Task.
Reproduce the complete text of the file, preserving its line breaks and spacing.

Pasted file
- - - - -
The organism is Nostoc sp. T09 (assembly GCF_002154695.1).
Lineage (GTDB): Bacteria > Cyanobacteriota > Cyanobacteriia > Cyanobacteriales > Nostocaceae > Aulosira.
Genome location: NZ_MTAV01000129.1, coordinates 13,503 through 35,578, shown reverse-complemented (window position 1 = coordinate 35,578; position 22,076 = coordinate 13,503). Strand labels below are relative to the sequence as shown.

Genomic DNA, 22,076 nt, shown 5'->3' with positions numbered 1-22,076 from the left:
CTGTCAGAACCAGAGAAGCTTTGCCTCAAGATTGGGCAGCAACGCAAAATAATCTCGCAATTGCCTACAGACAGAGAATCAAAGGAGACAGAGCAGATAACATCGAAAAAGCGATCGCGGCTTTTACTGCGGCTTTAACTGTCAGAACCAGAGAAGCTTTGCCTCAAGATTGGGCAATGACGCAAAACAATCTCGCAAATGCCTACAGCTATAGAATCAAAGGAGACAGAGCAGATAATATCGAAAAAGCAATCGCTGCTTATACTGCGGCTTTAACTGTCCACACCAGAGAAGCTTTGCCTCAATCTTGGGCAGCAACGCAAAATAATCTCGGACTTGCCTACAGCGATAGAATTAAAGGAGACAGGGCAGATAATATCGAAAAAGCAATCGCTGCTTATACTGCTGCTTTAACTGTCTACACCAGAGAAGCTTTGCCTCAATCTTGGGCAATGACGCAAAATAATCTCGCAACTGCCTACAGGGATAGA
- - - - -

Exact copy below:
The organism is Nostoc sp. T09 (assembly GCF_002154695.1).
Lineage (GTDB): Bacteria > Cyanobacteriota > Cyanobacteriia > Cyanobacteriales > Nostocaceae > Aulosira.
Genome location: NZ_MTAV01000129.1, coordinates 13,503 through 35,578, shown reverse-complemented (window position 1 = coordinate 35,578; position 22,076 = coordinate 13,503). Strand labels below are relative to the sequence as shown.

Genomic DNA, 22,076 nt, shown 5'->3' with positions numbered 1-22,076 from the left:
CTGTCAGAACCAGAGAAGCTTTGCCTCAAGATTGGGCAGCAACGCAAAATAATCTCGCAATTGCCTACAGACAGAGAATCAAAGGAGACAGAGCAGATAACATCGAAAAAGCGATCGCGGCTTTTACTGCGGCTTTAACTGTCAGAACCAGAGAAGCTTTGCCTCAAGATTGGGCAATGACGCAAAACAATCTCGCAAATGCCTACAGCTATAGAATCAAAGGAGACAGAGCAGATAATATCGAAAAAGCAATCGCTGCTTATACTGCGGCTTTAACTGTCCACACCAGAGAAGCTTTGCCTCAATCTTGGGCAGCAACGCAAAATAATCTCGGACTTGCCTACAGCGATAGAATTAAAGGAGACAGGGCAGATAATATCGAAAAAGCAATCGCTGCTTATACTGCTGCTTTAACTGTCTACACCAGAGAAGCTTTGCCTCAATCTTGGGCAATGACGCAAAATAATCTCGCAACTGCCTACAGGGATAGA